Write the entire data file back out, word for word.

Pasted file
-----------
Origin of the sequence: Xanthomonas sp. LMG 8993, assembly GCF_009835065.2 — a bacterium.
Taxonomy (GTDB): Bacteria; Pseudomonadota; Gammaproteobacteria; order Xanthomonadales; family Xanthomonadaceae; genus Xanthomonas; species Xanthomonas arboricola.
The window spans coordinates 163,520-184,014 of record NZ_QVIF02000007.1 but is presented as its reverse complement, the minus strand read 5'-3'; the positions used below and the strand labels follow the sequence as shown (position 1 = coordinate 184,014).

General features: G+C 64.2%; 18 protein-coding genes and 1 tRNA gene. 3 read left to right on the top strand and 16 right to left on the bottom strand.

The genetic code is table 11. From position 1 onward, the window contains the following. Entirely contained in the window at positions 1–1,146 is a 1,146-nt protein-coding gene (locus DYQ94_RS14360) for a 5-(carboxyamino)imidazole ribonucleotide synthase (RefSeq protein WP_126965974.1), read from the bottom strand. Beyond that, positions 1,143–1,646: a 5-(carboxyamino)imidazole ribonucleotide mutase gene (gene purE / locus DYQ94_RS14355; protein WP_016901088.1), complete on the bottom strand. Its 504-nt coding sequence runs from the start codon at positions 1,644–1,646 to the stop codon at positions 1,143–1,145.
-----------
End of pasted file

Origin of the sequence: Xanthomonas sp. LMG 8993, assembly GCF_009835065.2 — a bacterium.
Taxonomy (GTDB): Bacteria; Pseudomonadota; Gammaproteobacteria; order Xanthomonadales; family Xanthomonadaceae; genus Xanthomonas; species Xanthomonas arboricola.
The window spans coordinates 163,520-184,014 of record NZ_QVIF02000007.1 but is presented as its reverse complement, the minus strand read 5'-3'; the positions used below and the strand labels follow the sequence as shown (position 1 = coordinate 184,014).

General features: G+C 64.2%; 18 protein-coding genes and 1 tRNA gene. 3 read left to right on the top strand and 16 right to left on the bottom strand.

The genetic code is table 11. From position 1 onward, the window contains the following. Entirely contained in the window at positions 1–1,146 is a 1,146-nt protein-coding gene (locus DYQ94_RS14360) for a 5-(carboxyamino)imidazole ribonucleotide synthase (RefSeq protein WP_126965974.1), read from the bottom strand. Beyond that, positions 1,143–1,646: a 5-(carboxyamino)imidazole ribonucleotide mutase gene (gene purE / locus DYQ94_RS14355; protein WP_016901088.1), complete on the bottom strand. Its 504-nt coding sequence runs from the start codon at positions 1,644–1,646 to the stop codon at positions 1,143–1,145.